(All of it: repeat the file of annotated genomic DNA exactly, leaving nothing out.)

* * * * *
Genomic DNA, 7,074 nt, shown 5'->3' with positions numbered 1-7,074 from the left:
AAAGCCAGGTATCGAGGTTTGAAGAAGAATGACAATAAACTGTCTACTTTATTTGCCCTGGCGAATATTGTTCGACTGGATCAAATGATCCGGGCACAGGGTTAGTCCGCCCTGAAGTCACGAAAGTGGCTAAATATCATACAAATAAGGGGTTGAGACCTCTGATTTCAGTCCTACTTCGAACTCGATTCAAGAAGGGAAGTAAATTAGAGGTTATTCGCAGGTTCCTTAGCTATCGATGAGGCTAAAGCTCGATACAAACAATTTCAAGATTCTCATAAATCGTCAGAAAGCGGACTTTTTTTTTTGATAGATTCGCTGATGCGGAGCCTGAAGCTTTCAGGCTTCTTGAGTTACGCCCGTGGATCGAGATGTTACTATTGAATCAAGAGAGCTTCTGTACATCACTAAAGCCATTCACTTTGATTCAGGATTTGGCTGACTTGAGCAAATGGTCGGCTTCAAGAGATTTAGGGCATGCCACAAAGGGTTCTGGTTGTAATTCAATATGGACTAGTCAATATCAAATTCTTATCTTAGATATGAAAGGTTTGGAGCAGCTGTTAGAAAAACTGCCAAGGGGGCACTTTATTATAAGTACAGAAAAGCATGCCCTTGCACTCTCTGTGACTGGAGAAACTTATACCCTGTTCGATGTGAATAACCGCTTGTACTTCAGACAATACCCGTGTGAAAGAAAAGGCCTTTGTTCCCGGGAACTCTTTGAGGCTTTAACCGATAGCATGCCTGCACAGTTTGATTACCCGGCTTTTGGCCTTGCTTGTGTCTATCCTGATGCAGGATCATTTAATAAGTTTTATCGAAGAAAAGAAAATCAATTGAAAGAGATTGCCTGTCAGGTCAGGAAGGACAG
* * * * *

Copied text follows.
Genomic DNA, 7,074 nt, shown 5'->3' with positions numbered 1-7,074 from the left:
AAAGCCAGGTATCGAGGTTTGAAGAAGAATGACAATAAACTGTCTACTTTATTTGCCCTGGCGAATATTGTTCGACTGGATCAAATGATCCGGGCACAGGGTTAGTCCGCCCTGAAGTCACGAAAGTGGCTAAATATCATACAAATAAGGGGTTGAGACCTCTGATTTCAGTCCTACTTCGAACTCGATTCAAGAAGGGAAGTAAATTAGAGGTTATTCGCAGGTTCCTTAGCTATCGATGAGGCTAAAGCTCGATACAAACAATTTCAAGATTCTCATAAATCGTCAGAAAGCGGACTTTTTTTTTTGATAGATTCGCTGATGCGGAGCCTGAAGCTTTCAGGCTTCTTGAGTTACGCCCGTGGATCGAGATGTTACTATTGAATCAAGAGAGCTTCTGTACATCACTAAAGCCATTCACTTTGATTCAGGATTTGGCTGACTTGAGCAAATGGTCGGCTTCAAGAGATTTAGGGCATGCCACAAAGGGTTCTGGTTGTAATTCAATATGGACTAGTCAATATCAAATTCTTATCTTAGATATGAAAGGTTTGGAGCAGCTGTTAGAAAAACTGCCAAGGGGGCACTTTATTATAAGTACAGAAAAGCATGCCCTTGCACTCTCTGTGACTGGAGAAACTTATACCCTGTTCGATGTGAATAACCGCTTGTACTTCAGACAATACCCGTGTGAAAGAAAAGGCCTTTGTTCCCGGGAACTCTTTGAGGCTTTAACCGATAGCATGCCTGCACAGTTTGATTACCCGGCTTTTGGCCTTGCTTGTGTCTATCCTGATGCAGGATCATTTAATAAGTTTTATCGAAGAAAAGAAAATCAATTGAAAGAGATTGCCTGTCAGGTCAGGAAGGACAG